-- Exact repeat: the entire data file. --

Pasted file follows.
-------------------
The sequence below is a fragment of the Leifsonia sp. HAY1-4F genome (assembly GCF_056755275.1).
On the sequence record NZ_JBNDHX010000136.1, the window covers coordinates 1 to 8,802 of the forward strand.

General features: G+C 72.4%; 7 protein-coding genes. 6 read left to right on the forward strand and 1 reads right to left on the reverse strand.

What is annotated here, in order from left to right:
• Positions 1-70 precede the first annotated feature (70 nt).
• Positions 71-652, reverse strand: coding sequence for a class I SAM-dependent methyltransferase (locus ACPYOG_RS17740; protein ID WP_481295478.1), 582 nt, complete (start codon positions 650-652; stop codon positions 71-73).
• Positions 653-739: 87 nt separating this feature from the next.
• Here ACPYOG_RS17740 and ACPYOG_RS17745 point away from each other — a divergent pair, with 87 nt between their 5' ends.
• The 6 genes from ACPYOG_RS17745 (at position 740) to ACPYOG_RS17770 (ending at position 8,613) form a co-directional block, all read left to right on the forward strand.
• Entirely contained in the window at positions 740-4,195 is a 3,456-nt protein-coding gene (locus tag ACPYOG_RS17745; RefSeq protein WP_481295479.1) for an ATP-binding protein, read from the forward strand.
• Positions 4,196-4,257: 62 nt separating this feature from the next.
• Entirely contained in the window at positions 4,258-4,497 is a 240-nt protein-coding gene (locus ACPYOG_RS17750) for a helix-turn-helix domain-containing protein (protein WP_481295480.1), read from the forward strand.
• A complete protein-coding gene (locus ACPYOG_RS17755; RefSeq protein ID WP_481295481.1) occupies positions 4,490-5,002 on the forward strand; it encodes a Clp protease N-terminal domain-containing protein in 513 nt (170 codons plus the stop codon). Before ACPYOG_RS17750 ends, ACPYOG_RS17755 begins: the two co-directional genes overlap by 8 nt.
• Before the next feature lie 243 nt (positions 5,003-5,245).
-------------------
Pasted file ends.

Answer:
The sequence below is a fragment of the Leifsonia sp. HAY1-4F genome (assembly GCF_056755275.1).
On the sequence record NZ_JBNDHX010000136.1, the window covers coordinates 1 to 8,802 of the forward strand.

General features: G+C 72.4%; 7 protein-coding genes. 6 read left to right on the forward strand and 1 reads right to left on the reverse strand.

What is annotated here, in order from left to right:
• Positions 1-70 precede the first annotated feature (70 nt).
• Positions 71-652, reverse strand: coding sequence for a class I SAM-dependent methyltransferase (locus ACPYOG_RS17740; protein ID WP_481295478.1), 582 nt, complete (start codon positions 650-652; stop codon positions 71-73).
• Positions 653-739: 87 nt separating this feature from the next.
• Here ACPYOG_RS17740 and ACPYOG_RS17745 point away from each other — a divergent pair, with 87 nt between their 5' ends.
• The 6 genes from ACPYOG_RS17745 (at position 740) to ACPYOG_RS17770 (ending at position 8,613) form a co-directional block, all read left to right on the forward strand.
• Entirely contained in the window at positions 740-4,195 is a 3,456-nt protein-coding gene (locus tag ACPYOG_RS17745; RefSeq protein WP_481295479.1) for an ATP-binding protein, read from the forward strand.
• Positions 4,196-4,257: 62 nt separating this feature from the next.
• Entirely contained in the window at positions 4,258-4,497 is a 240-nt protein-coding gene (locus ACPYOG_RS17750) for a helix-turn-helix domain-containing protein (protein WP_481295480.1), read from the forward strand.
• A complete protein-coding gene (locus ACPYOG_RS17755; RefSeq protein ID WP_481295481.1) occupies positions 4,490-5,002 on the forward strand; it encodes a Clp protease N-terminal domain-containing protein in 513 nt (170 codons plus the stop codon). Before ACPYOG_RS17750 ends, ACPYOG_RS17755 begins: the two co-directional genes overlap by 8 nt.
• Before the next feature lie 243 nt (positions 5,003-5,245).